Last week I had a brief phone interview with Eric Elia of Brightcove. Eric is a big believer in Brightcove’s founding philosophy geared at bringing ‘on demand’ content from the web to your living room. But Brightcove isn’t limited to TV networks like National Geographic that are looking to expand to the internet. At least for the time being, the cost to create a basic Brightcove ‘station’ is free and open to the masses. (Although if you want to distribute ad free, you need a pay account — advantage YouTube.)
NOTE: This is an unofficial guide. Most of the following discussion is me, musing out loud. Comments not explicitly attributed to Mr. Elia are mine and may (unintentionally) misrepresent current and future features of the Brightcove service.
So what might an indie do with Brightcove?
TO BE ADDED: What Myrick is offering right now and what “interactivity” means
Signing up for the free program was super fast. One quick registration page (they ask for name, email and street adress) and you can start.
They offer a Beta encoding program called Publishpod that turns your media into flash video files. Unfortunately, I got the following error message when I clicked on the download link in the console:
You do not have permission! Please access through the console!
Beta indeed! I later got it to work when I launched the Brightcove Console from my desktop.
I had better luck with the Quick Upload utility, which downloaded in seconds and installed in about a minute (calling itself Video Uploader and then Brightcove Console — consistent nomenclature would be appreciated).
Using the Publishpod, I encoded about ten short .avi files at the two recommended 4:3 resolutions. On launching the console, I only found three files had successfully uploaded to my Assets section.
The image capture feature crashed my Internet Explorer, leading to the loss of my Borat review. I persevered, and managed to create a page of my content. Finding the link to that page was a chore, involving going to Organization Profile and copying the account ID number by hand, then integrating that number into a partial URL found in the FAQ. Put a quick link in the console guys!
Money, Money, Money
Brightcove splits ad revenue 50/50 but direct sales 30/70 in favor of the content provider. So if you sell your movie for ten dollars, you’ll see $7 of it. Compare 70% to the 10-50% you could expect to squeeze out of a theatrical distributor. At this point, the distributor’s pie is larger. But as more and more people get access to the internet, the internet pie is going to be bigger.
I think the direct sale model makes the most sense for any content longer than a half hour. If someone is already making a signifigant time investment, that should be factored into the pricing. The generic prices are $.99, $1.99, $2.99, $4.99, $9.99, $14.99 and $19.99 but you can customize down to a penny (or so it seems).
For a download that someone could save and share freely — i.e. without any DRM — the value is potentially quite high. These are the only type of downloads that will port to iPod video, which has the greatest market share of any dedicated portable video device. I think an HD copy of a feature film should be priced at $20; a DVD quality copy at $15-$18; something at the lower iPod video resolution at $12-$15. That’s all without DRM, so be willing to have your movie pirated. I think most indies don’t feel very threatened by piracy, since there is not a great demand for the movie in the first place, and piracy can — as demonstrated by obscure bands emerging commercially thanks to the music-sharing services — actually increase sales in some cases.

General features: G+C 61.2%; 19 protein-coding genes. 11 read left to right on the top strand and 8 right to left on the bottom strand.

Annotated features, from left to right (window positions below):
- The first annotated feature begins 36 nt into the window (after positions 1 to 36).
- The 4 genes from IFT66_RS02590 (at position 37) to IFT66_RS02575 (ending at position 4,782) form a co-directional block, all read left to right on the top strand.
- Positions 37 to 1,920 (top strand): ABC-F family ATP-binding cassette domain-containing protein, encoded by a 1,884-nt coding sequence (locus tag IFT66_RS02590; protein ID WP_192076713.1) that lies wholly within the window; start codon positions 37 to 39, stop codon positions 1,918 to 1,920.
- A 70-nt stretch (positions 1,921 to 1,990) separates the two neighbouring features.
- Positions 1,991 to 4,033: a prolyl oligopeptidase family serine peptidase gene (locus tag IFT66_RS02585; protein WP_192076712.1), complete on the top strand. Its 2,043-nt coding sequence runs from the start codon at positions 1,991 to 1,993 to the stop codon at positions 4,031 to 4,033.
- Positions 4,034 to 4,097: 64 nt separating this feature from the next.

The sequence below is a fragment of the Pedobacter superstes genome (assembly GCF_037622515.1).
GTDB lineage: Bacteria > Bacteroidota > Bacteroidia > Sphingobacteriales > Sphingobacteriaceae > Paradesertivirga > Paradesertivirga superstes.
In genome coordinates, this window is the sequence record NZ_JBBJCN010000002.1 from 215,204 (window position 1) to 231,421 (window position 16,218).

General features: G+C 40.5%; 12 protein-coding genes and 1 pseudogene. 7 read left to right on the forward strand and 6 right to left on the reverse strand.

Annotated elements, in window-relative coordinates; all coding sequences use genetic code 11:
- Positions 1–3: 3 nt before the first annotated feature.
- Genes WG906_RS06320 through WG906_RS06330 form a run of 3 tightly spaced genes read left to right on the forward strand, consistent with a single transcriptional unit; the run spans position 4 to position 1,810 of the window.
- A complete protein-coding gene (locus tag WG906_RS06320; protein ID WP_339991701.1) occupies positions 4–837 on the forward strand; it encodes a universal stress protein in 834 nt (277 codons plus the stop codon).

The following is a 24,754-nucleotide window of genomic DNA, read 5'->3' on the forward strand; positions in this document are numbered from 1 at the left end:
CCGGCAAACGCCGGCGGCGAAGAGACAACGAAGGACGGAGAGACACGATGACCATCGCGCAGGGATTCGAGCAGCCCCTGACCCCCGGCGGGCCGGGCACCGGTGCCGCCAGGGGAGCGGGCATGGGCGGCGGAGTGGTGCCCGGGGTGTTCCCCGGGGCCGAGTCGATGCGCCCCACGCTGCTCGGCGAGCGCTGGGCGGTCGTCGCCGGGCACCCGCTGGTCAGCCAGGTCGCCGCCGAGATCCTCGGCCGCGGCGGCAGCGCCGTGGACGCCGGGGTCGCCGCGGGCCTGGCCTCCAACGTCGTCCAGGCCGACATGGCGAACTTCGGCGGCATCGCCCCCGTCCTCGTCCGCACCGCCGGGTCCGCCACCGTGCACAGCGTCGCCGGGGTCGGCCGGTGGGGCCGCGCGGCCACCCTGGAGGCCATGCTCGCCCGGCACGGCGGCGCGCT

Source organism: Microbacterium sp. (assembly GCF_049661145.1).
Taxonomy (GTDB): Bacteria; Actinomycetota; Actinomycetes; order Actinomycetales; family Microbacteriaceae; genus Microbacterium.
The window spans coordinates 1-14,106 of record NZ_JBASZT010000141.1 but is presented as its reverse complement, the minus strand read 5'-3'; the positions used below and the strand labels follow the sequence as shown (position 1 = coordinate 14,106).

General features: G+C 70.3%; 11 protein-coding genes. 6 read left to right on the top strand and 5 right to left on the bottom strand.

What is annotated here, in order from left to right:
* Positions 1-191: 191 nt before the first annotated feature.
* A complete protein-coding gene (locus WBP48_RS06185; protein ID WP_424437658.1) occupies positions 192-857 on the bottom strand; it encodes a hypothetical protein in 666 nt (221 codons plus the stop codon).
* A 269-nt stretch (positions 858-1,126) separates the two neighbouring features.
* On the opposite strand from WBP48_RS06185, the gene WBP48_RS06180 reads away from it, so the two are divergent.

If Microsoft’s Zune catches on, Windows DRM may seem less cumbersome, in which case the prices for DRM’d content will and should go up. As it stands, it is so crippling and annoying, I believe a feature film with DRM should have a comparable price to a rental: HD is still a premium so $10; DVD-quality $3-5; large flash version $1-3. You’d have to sell a lot of copies to strike it rich at those prices. Apple, meanwhile, can charge $15 for a DRM’d poor quality Disney movie because the iTunes Store and the video iPod are the only game in town.
As for ads… One of Brightcove’s new features is a way to automatically insert ads at designated points in the video (as on t.v.) — Google is said to be developing something similar. I have yet to try this feature.
If you have a bunch of short content, advertising would seem the obvious way to go, since presumably you are trying to get people to visit your site repeatedly and for longer periods of time (generating more on-page ad views).1 The question is whether you trust Brightcove’s ad sales team, or bigger players like Google Adsense and Yahoo! Publisher Network. Mark Cuban recently mused that no one is going to make a living from Internet video, that the endgame is break into t.v. or movies. If you believe that, then any money you are making as you bare your content is just gravy!
All payments are made via PayPal, so be sure to configure your payments in Manage Account area right away. Don’t expect the world. Eric Elia says that “no one will retire on money from short films” on Brightcove.
Google has set the bar pretty high for public betas. Brightcove at this time is not fully bug free and thus frustrating; however it shows great promise and will be suitable immediately for some filmmakers who have vast libraries of shorts or features that are going unmonetized on the internet.
Mr. Elia says they are working on integrating HD features soon, since the ultimate goal is to have Brightcove act as the lubricant between the internet and your tv. If their stated goal is truly their goal, a ‘dumb’ box like Akimbo loaded with Brightcove software is entirely feasible in the near future — some sort of competitor to the X-Box or Apple’s iTV.